A look at the plans (below) for Sky City One reveal that the maximum width of each unit of the building will be just 3.9 meters, or 12.8 feet. That’s the width of a “single-wide” mobile home in the US. Save a dizzyingly tall interior atrium extending from the first to the 170th floor, any interior spaces wider than that will be interrupted by the steel columns that define the edge of each pre-fabricated unit.

Plans for Sky City One, the world’s tallest stack of single-wide trailer homes. Broad Group
Zhang Yue, founder of BSB, has acknowledged that his building prioritizes efficiency above flashiness—this is no vanity project along the lines of Dubai’s Burj Khalifa, but an experiment in creating a new kind of vertical, and environmentally-friendly, urbanism. And China is home to countless strange and poorly-constructed buildings, so for many of Sky City One’s residents, their new home will be an upgrade from their current living circumstances.

It may simply be that in a frugal future, this is the new face of “world’s tallest” structures—a transition from projects designed to awe to projects designed merely to put as many human beings in as small a footprint as possible.

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Video: Sky City One

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World’s tallest skyscraper could be built in London

By Szu Ping Chan
Telegraph

London could claim bragging rights for having the world’s tallest building after Saudi billionaire Prince Alwaleed bin Talal invited bids from big cities to build a mile-high skyscraper that would dwarf Dubai’s Burj Khalifa.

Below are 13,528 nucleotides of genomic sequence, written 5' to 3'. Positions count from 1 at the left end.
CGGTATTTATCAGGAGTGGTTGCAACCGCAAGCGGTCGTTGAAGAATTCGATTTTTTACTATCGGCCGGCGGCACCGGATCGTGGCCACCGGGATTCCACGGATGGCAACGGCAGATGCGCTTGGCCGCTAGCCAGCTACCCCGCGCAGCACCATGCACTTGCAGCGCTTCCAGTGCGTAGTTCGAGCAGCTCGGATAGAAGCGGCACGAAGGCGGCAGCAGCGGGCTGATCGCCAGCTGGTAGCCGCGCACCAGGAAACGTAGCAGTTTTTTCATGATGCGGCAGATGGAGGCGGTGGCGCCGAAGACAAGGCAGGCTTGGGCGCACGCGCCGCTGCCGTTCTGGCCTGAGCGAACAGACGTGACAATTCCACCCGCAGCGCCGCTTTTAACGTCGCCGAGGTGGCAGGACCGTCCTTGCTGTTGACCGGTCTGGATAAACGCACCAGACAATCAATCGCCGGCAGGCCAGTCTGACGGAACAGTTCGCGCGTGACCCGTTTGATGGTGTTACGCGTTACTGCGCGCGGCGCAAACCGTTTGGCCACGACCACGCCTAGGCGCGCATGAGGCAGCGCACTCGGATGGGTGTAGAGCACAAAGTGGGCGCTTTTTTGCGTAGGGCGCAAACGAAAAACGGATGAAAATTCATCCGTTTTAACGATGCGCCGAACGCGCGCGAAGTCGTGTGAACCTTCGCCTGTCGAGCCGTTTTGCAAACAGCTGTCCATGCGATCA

The Saudi prince said he was in talks with Emaar Properties, Dubai’s biggest real estate developer, to team up with his investment firm Kingdom Holding on the project.

“We are discussing and evaluating the possibility of building a one-mile (1.6km) tower,” Prince Alwaleed told Reuters.

“I am now inviting the major cities of the world like Shanghai, Moscow, New York, London and regional cities in the Middle East to come and give their offers,” he said.

If it is built, the tower will stand at double the height of the world’s current tallest skyscraper, the 828-metre Burj Khalifa in Dubai, as well as the one-kilometre-high Kingdom Tower now being built in the Saudi Arabian city of Jeddah.

Prince Alwaleed said countries interested in hosting the world’s tallest tower would have to offer attractive financing terms, tax breaks and other government support.

Experts have said building such a tall skyscraper would involve several engineering and design challenges.

The design team of the Burj Khalifa conducted over 40 wind tunnel tests to determine the challenges the wind would pose on the construction process. The tower was built in a “Y” shape to cope with intense wind conditions.

Engineers will also have to find a way to cope with the “stack effect”, which can cause major cracks in the foundation of a building if airflow is not managed properly.

Prince Alwaleed did not say how the project would be financed if it went ahead, or when it might be completed. He said the cost had yet to be decided.

KingdomTower
Saudia Arabia’s Kingdom Tower will stand at 1km once it is built. (Picture: Mace)

The Kingdom Tower, which is project managed by London-based company Mace, is expected to cost around 4.6bn Saudi riyals (£788m) and will contain a hotel, as well as luxury flats and retail units. The structure is expected to reach ground level by the end of this year and to be completed in 2017.

http://www.telegraph.co.uk/finance/newsbysector/constructionandproperty/10127806/Worlds-tallest-skyscraper-could-be-built-in-London.html

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Video: Hanging off the top of the World’s tallest building
Man hangs from the top of Burj Khalifa 2,722 feet (829.8 metres)